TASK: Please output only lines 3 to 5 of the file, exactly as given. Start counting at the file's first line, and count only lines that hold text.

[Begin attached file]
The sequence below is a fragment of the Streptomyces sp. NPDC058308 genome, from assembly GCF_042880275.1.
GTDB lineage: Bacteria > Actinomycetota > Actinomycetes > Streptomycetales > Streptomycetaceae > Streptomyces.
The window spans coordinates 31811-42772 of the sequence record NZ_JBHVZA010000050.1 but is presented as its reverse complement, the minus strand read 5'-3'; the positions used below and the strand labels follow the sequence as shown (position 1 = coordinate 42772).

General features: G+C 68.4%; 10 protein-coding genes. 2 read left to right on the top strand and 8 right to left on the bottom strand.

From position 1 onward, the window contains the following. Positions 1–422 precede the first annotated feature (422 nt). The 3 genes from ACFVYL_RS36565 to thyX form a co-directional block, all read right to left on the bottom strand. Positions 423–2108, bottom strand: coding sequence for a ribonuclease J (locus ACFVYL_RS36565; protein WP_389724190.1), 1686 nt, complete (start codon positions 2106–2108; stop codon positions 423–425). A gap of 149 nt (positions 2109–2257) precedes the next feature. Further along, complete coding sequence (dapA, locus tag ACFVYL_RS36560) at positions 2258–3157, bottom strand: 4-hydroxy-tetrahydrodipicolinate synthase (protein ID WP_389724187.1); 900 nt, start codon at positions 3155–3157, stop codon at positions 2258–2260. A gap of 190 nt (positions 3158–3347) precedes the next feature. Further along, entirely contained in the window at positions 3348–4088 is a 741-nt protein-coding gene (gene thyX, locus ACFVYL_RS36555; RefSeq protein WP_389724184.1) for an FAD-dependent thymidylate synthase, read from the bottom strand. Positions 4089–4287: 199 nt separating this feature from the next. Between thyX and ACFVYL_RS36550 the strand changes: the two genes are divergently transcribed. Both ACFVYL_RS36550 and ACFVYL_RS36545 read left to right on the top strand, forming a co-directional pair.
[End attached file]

The window spans coordinates 31811-42772 of the sequence record NZ_JBHVZA010000050.1 but is presented as its reverse complement, the minus strand read 5'-3'; the positions used below and the strand labels follow the sequence as shown (position 1 = coordinate 42772).

General features: G+C 68.4%; 10 protein-coding genes. 2 read left to right on the top strand and 8 right to left on the bottom strand.

From position 1 onward, the window contains the following. Positions 1–422 precede the first annotated feature (422 nt). The 3 genes from ACFVYL_RS36565 to thyX form a co-directional block, all read right to left on the bottom strand. Positions 423–2108, bottom strand: coding sequence for a ribonuclease J (locus ACFVYL_RS36565; protein WP_389724190.1), 1686 nt, complete (start codon positions 2106–2108; stop codon positions 423–425). A gap of 149 nt (positions 2109–2257) precedes the next feature. Further along, complete coding sequence (dapA, locus tag ACFVYL_RS36560) at positions 2258–3157, bottom strand: 4-hydroxy-tetrahydrodipicolinate synthase (protein ID WP_389724187.1); 900 nt, start codon at positions 3155–3157, stop codon at positions 2258–2260. A gap of 190 nt (positions 3158–3347) precedes the next feature. Further along, entirely contained in the window at positions 3348–4088 is a 741-nt protein-coding gene (gene thyX, locus ACFVYL_RS36555; RefSeq protein WP_389724184.1) for an FAD-dependent thymidylate synthase, read from the bottom strand. Positions 4089–4287: 199 nt separating this feature from the next. Between thyX and ACFVYL_RS36550 the strand changes: the two genes are divergently transcribed. Both ACFVYL_RS36550 and ACFVYL_RS36545 read left to right on the top strand, forming a co-directional pair.